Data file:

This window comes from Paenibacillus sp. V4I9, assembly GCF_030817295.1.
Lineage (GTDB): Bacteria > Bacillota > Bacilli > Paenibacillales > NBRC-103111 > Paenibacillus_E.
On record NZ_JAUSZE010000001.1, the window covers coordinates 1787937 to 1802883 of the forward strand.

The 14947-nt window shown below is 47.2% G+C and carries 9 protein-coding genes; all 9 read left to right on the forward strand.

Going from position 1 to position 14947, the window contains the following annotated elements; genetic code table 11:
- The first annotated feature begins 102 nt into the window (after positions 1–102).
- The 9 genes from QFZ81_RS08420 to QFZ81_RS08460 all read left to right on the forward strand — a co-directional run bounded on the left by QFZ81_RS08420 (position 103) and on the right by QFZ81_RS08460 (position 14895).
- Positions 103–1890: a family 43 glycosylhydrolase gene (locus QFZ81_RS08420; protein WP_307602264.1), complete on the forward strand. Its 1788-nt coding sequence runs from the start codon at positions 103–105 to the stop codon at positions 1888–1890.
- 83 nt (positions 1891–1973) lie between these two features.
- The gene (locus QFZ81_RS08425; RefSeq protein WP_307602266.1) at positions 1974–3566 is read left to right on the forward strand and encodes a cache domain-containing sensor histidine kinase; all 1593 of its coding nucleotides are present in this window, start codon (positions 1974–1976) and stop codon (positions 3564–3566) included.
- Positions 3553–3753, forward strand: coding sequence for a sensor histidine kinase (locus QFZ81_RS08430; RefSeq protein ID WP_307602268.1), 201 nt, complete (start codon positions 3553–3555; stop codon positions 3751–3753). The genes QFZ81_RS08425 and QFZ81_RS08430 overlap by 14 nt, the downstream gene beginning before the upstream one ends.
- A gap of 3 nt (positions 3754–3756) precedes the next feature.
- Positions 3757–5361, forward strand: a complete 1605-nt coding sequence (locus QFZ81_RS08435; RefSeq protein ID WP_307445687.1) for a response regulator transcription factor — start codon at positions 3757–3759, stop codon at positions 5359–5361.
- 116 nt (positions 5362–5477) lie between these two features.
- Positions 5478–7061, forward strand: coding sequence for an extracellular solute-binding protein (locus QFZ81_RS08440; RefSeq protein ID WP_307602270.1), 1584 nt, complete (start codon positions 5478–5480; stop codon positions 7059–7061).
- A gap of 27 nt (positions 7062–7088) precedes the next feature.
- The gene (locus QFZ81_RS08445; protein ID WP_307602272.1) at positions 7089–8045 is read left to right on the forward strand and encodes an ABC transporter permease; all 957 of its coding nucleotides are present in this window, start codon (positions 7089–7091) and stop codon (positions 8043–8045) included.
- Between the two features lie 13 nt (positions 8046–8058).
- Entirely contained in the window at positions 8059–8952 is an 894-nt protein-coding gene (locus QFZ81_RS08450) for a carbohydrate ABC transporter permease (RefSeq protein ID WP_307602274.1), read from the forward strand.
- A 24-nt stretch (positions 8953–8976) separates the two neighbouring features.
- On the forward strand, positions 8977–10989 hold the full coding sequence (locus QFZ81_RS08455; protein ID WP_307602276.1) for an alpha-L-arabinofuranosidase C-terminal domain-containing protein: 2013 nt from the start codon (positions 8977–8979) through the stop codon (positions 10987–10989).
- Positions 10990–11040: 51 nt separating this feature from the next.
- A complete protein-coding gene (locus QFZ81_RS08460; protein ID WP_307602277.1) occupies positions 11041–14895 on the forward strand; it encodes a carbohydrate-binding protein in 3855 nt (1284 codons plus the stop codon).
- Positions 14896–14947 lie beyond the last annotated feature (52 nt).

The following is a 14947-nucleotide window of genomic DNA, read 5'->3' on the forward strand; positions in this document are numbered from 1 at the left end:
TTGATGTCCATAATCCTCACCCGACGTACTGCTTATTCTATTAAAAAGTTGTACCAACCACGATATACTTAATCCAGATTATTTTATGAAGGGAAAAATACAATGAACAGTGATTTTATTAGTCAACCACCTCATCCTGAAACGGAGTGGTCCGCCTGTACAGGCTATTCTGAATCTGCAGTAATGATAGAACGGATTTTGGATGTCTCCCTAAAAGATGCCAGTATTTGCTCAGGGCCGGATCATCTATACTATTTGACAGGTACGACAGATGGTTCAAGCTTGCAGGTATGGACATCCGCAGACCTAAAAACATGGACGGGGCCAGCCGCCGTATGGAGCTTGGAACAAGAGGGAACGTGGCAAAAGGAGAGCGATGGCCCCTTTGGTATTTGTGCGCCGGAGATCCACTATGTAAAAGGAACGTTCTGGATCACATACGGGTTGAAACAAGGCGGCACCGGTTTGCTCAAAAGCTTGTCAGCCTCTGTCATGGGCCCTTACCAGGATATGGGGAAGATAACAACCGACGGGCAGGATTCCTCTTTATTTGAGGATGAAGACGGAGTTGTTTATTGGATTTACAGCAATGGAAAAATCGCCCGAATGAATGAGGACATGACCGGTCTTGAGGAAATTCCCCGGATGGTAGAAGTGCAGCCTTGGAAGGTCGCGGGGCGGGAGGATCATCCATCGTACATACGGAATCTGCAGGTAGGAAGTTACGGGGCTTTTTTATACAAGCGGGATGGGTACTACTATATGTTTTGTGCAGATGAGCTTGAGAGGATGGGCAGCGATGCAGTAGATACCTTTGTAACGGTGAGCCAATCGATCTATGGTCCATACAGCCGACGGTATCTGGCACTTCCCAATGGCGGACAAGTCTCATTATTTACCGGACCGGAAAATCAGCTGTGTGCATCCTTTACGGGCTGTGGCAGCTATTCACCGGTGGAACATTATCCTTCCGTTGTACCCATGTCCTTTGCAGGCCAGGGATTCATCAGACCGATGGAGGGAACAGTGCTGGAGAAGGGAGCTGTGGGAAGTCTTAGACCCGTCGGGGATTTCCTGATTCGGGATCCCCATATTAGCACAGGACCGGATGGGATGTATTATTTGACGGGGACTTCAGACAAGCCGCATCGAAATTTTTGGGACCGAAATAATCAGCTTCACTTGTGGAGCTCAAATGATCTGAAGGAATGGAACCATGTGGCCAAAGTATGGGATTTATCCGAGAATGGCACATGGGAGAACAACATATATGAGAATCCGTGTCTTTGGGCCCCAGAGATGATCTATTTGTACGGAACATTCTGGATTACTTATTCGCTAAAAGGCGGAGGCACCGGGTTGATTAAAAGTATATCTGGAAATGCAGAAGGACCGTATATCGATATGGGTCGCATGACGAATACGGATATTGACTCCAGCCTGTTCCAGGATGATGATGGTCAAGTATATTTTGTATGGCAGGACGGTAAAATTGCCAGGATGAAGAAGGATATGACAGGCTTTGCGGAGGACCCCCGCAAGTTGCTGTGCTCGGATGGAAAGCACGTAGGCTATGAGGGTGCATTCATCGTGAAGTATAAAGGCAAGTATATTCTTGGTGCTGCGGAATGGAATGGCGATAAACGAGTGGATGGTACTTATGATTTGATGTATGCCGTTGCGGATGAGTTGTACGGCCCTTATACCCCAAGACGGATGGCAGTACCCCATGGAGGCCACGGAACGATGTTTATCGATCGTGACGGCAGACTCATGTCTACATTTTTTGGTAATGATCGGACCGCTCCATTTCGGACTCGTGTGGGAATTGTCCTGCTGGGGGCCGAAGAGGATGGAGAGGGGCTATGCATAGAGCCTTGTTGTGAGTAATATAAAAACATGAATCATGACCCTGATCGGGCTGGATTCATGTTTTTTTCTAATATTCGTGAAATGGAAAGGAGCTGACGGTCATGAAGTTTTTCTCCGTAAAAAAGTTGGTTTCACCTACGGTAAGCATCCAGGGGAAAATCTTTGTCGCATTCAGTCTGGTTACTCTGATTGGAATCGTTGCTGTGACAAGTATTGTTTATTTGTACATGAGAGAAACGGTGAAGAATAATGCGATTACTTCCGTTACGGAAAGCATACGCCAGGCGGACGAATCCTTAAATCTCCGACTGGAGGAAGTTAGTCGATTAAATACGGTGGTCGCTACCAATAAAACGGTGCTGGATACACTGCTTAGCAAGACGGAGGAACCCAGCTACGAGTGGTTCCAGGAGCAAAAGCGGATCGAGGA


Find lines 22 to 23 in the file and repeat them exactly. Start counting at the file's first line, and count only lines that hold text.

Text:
- Positions 10990–11040: 51 nt separating this feature from the next.
- A complete protein-coding gene (locus QFZ81_RS08460; protein ID WP_307602277.1) occupies positions 11041–14895 on the forward strand; it encodes a carbohydrate-binding protein in 3855 nt (1284 codons plus the stop codon).